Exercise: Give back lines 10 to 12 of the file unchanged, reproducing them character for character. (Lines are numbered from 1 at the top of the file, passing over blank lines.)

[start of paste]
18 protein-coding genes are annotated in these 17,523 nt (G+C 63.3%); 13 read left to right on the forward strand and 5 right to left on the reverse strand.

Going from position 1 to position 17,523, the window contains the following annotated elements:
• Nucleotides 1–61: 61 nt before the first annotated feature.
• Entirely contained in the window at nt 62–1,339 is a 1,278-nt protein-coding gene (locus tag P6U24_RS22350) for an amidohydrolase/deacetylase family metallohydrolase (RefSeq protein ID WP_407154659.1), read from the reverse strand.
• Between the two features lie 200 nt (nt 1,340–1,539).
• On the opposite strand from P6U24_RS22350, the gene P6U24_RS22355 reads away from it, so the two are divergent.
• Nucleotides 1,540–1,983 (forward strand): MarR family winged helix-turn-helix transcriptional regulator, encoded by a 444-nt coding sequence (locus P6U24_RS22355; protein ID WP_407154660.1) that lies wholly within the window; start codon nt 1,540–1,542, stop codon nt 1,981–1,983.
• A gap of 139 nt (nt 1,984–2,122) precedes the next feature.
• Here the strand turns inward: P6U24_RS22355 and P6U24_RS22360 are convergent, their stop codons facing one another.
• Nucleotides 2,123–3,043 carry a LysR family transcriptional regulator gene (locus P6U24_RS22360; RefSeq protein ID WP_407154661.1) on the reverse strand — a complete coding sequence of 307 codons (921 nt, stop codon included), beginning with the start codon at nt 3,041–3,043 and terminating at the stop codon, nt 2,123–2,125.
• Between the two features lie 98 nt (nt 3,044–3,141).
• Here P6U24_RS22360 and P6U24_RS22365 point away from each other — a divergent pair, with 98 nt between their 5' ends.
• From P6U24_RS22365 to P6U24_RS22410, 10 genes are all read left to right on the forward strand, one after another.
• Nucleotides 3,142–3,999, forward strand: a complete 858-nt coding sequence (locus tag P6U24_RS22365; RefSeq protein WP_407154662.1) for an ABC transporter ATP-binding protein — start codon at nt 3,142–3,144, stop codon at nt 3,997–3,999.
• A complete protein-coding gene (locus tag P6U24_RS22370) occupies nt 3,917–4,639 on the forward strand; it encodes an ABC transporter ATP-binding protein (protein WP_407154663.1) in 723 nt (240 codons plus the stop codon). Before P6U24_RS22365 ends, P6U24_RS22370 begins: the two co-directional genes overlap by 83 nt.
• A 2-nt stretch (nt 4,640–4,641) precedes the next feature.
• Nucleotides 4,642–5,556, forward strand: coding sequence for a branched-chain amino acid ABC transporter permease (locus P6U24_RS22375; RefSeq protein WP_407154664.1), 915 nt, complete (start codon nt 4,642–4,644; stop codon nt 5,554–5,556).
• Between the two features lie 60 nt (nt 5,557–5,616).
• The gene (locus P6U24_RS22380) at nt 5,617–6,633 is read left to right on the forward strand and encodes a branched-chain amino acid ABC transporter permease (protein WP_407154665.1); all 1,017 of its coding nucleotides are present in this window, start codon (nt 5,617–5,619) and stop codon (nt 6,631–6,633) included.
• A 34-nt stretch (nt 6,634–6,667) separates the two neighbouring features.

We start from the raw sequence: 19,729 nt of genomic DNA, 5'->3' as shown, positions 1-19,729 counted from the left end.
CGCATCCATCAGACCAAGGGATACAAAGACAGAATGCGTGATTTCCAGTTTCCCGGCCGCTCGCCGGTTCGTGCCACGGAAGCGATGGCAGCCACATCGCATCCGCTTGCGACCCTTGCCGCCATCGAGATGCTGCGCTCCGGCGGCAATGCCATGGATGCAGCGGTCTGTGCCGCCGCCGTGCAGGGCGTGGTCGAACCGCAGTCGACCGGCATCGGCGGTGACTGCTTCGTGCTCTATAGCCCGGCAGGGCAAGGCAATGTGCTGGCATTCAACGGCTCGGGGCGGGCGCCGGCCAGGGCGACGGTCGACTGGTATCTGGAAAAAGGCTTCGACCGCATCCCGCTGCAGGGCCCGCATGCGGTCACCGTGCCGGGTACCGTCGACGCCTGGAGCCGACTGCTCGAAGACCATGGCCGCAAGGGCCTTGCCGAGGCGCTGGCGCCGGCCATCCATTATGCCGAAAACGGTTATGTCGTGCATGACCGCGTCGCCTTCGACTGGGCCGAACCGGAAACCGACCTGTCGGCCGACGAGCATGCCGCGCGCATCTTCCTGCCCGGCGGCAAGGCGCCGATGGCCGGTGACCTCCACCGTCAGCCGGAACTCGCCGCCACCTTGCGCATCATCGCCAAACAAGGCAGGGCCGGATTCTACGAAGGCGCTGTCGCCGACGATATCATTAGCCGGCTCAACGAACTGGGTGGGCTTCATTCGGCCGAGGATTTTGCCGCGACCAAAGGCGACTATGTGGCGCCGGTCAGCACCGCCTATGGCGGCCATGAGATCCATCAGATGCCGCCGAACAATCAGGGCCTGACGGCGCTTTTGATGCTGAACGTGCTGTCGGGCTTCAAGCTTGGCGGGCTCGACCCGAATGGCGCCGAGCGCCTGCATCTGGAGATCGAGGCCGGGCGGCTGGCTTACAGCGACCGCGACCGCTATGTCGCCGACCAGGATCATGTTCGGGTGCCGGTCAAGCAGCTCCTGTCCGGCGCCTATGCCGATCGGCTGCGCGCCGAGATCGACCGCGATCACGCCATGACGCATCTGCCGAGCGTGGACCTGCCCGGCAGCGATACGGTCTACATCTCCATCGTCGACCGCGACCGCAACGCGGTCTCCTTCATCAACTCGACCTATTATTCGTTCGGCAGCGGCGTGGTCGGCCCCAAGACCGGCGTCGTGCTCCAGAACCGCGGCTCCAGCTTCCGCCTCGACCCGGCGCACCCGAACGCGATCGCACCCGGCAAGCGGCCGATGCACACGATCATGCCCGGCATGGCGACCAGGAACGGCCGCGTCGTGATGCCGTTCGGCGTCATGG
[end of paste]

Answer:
• Nucleotides 2,123–3,043 carry a LysR family transcriptional regulator gene (locus P6U24_RS22360; RefSeq protein ID WP_407154661.1) on the reverse strand — a complete coding sequence of 307 codons (921 nt, stop codon included), beginning with the start codon at nt 3,041–3,043 and terminating at the stop codon, nt 2,123–2,125.
• Between the two features lie 98 nt (nt 3,044–3,141).
• Here P6U24_RS22360 and P6U24_RS22365 point away from each other — a divergent pair, with 98 nt between their 5' ends.